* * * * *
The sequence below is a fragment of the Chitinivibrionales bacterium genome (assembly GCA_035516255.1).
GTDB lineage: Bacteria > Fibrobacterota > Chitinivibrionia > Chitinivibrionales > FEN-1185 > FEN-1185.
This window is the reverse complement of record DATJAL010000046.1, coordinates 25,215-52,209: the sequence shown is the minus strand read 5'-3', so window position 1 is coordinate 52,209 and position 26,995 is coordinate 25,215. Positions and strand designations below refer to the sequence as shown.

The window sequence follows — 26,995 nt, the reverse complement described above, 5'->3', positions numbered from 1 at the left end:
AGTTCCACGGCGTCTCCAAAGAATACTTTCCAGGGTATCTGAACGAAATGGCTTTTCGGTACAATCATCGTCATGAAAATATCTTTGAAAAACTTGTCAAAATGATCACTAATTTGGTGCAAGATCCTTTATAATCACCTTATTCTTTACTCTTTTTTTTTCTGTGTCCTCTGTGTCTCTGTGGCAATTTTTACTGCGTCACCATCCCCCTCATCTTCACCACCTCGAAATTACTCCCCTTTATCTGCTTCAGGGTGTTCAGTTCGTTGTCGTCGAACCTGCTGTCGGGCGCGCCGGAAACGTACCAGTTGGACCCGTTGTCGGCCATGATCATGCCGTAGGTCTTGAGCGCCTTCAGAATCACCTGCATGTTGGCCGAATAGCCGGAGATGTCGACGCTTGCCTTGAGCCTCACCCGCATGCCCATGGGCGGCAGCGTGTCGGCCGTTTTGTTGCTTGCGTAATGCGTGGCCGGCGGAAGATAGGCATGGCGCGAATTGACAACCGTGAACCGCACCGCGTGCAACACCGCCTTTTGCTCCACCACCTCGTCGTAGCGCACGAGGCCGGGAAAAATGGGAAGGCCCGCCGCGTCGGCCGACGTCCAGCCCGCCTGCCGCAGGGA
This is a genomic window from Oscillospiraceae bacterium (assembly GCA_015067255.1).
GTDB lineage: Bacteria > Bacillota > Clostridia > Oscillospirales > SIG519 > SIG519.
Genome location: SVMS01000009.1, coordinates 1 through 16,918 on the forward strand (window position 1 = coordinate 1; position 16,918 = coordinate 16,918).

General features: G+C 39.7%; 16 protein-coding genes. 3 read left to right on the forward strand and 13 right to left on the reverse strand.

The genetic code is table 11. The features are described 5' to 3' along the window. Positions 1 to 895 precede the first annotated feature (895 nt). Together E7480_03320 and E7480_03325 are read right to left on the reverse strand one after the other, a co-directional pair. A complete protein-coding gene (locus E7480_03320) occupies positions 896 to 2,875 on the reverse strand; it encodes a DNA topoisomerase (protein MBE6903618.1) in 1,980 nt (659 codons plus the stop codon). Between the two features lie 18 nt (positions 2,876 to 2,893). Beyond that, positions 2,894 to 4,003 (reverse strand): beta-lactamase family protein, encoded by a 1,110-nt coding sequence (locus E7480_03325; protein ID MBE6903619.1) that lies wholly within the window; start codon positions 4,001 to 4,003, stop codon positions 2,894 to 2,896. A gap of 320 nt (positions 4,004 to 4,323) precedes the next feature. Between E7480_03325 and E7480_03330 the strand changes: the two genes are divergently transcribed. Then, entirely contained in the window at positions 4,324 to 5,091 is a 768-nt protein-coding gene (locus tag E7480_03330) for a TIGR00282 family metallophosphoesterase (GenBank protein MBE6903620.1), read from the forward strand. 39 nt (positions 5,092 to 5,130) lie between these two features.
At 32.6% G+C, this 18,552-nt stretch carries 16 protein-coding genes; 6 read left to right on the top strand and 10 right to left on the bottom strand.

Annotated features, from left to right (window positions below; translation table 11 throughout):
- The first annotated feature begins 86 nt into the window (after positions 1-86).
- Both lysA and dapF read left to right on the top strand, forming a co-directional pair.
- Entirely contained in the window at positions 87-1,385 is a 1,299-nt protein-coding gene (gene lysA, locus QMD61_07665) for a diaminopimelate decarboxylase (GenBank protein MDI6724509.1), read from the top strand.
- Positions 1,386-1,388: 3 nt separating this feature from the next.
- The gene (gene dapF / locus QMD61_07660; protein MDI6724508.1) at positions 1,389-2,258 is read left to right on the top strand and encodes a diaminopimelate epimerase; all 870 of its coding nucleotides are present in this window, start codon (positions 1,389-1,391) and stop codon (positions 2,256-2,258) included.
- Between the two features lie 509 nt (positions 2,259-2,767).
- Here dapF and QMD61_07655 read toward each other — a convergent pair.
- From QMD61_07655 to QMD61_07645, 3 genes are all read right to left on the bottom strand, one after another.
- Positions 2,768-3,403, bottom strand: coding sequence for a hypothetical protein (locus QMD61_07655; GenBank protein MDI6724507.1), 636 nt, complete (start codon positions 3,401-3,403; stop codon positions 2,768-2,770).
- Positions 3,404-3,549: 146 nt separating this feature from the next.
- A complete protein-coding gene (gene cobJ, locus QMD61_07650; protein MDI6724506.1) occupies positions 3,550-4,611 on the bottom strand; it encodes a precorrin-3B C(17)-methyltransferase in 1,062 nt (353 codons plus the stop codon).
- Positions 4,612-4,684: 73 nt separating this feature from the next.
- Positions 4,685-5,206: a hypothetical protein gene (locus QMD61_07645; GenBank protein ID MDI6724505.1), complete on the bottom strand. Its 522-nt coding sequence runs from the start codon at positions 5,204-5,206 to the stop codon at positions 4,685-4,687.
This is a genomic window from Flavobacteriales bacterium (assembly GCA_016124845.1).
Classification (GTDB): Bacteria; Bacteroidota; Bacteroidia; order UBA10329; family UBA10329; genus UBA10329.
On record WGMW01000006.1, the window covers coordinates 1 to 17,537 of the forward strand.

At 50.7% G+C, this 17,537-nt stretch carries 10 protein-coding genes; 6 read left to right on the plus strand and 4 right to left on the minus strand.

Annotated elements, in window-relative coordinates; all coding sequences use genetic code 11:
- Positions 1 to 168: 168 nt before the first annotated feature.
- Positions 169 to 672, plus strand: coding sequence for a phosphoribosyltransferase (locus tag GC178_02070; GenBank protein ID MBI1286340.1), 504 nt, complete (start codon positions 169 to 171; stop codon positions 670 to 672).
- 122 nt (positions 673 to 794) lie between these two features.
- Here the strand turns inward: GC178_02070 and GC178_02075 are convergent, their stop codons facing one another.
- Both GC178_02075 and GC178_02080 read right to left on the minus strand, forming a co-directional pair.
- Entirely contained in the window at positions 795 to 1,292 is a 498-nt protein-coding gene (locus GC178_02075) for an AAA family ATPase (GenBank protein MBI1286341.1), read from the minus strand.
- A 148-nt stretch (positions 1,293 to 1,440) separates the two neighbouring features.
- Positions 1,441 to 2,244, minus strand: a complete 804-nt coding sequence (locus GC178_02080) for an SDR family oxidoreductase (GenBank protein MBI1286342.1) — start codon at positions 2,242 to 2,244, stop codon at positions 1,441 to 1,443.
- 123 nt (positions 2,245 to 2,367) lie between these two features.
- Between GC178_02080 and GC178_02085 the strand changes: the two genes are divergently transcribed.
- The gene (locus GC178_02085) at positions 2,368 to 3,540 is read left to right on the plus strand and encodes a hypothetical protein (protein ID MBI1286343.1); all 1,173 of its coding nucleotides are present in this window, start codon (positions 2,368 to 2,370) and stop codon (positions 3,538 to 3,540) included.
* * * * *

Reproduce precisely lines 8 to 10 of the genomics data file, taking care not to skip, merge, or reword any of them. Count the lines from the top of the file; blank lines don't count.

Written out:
Genome location: SVMS01000009.1, coordinates 1 through 16,918 on the forward strand (window position 1 = coordinate 1; position 16,918 = coordinate 16,918).

General features: G+C 39.7%; 16 protein-coding genes. 3 read left to right on the forward strand and 13 right to left on the reverse strand.

The genetic code is table 11. The features are described 5' to 3' along the window. Positions 1 to 895 precede the first annotated feature (895 nt). Together E7480_03320 and E7480_03325 are read right to left on the reverse strand one after the other, a co-directional pair. A complete protein-coding gene (locus E7480_03320) occupies positions 896 to 2,875 on the reverse strand; it encodes a DNA topoisomerase (protein MBE6903618.1) in 1,980 nt (659 codons plus the stop codon). Between the two features lie 18 nt (positions 2,876 to 2,893). Beyond that, positions 2,894 to 4,003 (reverse strand): beta-lactamase family protein, encoded by a 1,110-nt coding sequence (locus E7480_03325; protein ID MBE6903619.1) that lies wholly within the window; start codon positions 4,001 to 4,003, stop codon positions 2,894 to 2,896. A gap of 320 nt (positions 4,004 to 4,323) precedes the next feature. Between E7480_03325 and E7480_03330 the strand changes: the two genes are divergently transcribed. Then, entirely contained in the window at positions 4,324 to 5,091 is a 768-nt protein-coding gene (locus tag E7480_03330) for a TIGR00282 family metallophosphoesterase (GenBank protein MBE6903620.1), read from the forward strand. 39 nt (positions 5,092 to 5,130) lie between these two features.